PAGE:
"The Outsider" (1961) - starring Tony Curtis as Iwo Jima hero Ira Hayes (same character as played by Adam Beach in "Flags of our Fathers")

"Hell to Eternity" (1960) - starring Jeffrey Hunter as the recently-deceased hero of Saipan - Guy Gabaldon

As a look at heroism in war, despite some harsh reviews around the 'net, as a fan of "old" movies I've always liked (and I'm sure I'm forgetting many others) Gary Cooper's "They Came to Cordura" (1959)....already on DVD. Or even better, "The Four Feathers" (1939)....avoid the godawful re-make.
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Old 10-13-06, 07:55 AM   #8
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James Brandely who is "Doc" Bradley's son was on Imus this morning. I hate Imus but that's for another thread. He also wrote Flyboys. He was a good speaker, much better than Imus is. I didn't get to watch the whole interview however he was good in describing some backstory and more details not in the movie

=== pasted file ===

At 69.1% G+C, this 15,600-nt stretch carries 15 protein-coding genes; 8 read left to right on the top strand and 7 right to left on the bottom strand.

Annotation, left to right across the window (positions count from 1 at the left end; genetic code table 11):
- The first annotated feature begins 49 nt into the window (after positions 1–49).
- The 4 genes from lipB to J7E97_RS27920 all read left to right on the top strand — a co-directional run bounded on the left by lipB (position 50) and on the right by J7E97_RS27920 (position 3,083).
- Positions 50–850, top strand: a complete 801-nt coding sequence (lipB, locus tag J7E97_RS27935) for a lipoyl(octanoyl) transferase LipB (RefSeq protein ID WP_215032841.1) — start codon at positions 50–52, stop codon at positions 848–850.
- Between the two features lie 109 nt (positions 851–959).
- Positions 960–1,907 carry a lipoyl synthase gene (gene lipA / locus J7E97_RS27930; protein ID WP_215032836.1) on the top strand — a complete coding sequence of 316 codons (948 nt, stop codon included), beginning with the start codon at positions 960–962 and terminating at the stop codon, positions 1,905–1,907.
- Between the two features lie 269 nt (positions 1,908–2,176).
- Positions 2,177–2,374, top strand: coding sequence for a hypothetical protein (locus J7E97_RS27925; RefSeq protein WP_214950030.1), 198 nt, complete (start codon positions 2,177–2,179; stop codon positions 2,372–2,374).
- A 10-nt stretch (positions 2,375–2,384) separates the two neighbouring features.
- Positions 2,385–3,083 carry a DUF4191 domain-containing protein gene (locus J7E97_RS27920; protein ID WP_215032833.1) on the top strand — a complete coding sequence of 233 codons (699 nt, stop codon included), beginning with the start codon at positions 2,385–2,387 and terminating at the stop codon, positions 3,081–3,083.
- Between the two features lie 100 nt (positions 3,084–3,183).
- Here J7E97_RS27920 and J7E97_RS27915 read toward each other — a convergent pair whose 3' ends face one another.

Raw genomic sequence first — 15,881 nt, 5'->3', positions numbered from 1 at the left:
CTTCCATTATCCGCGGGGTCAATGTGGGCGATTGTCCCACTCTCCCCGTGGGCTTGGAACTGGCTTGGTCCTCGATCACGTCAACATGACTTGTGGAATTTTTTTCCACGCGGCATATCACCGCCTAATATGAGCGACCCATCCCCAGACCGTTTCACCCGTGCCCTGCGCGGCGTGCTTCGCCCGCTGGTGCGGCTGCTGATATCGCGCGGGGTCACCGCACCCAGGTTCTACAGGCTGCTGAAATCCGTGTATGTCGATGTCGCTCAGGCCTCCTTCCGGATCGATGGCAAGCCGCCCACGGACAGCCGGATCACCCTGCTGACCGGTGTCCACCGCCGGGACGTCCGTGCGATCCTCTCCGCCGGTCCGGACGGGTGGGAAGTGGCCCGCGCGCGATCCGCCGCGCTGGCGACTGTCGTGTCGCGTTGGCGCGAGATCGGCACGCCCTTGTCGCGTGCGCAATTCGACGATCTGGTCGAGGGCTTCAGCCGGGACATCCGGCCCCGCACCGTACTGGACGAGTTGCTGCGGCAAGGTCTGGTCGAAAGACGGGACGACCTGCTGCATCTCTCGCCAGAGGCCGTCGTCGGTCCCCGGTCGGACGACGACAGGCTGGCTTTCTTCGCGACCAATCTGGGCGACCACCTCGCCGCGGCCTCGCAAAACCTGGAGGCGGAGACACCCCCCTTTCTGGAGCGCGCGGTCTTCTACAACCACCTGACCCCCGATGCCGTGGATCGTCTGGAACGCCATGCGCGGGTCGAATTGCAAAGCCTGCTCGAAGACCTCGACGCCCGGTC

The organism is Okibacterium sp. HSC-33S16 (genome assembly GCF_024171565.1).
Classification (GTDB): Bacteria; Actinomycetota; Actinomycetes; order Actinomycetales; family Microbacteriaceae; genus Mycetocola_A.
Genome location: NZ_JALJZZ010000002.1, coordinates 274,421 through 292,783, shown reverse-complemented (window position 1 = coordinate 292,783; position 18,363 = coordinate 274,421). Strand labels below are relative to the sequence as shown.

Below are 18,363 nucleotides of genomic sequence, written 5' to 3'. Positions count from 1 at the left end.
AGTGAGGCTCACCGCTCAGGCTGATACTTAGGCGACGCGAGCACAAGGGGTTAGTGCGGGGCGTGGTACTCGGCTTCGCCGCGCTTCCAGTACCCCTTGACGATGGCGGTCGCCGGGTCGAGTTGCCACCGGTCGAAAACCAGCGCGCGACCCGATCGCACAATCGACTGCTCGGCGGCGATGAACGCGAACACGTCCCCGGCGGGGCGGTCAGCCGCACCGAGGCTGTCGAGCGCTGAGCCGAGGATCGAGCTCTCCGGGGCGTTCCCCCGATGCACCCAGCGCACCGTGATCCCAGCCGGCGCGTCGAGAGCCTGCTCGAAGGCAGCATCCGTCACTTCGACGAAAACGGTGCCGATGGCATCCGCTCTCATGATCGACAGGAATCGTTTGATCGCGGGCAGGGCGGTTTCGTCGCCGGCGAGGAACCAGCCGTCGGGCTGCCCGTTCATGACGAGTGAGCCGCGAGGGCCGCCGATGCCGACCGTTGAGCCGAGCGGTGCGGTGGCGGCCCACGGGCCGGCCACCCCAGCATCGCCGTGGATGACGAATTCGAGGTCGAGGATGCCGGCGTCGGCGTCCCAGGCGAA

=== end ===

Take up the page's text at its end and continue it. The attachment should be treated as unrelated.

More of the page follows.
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Old 10-13-06, 10:08 PM   #9
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For those who have seen it:

1) What's the running time
2) It's certainly Oscar friendly/Oscar worthy in content, but do you feel it's execution backs that up?

and finally ... is Eastwood going to be any threat to Scorsese this year?
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Old 10-14-06, 08:41 AM   #10
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I didn't pay that close attention to the exact runtime, but I think it was approximately 2 hours and 5 minutes (not including the time for the end credits).

As far as Oscar chances (not that I have an educated opinion), but as far as both the movie and Eastwood as director are concerned, it was a skilled and workmanlike effort but also somewhat cookie-cutter and rather uninspired. The story was there, and even though I enjoyed it, I couldn't help but feel that it could have been done better. Note: I haven't yet watched "The Departed".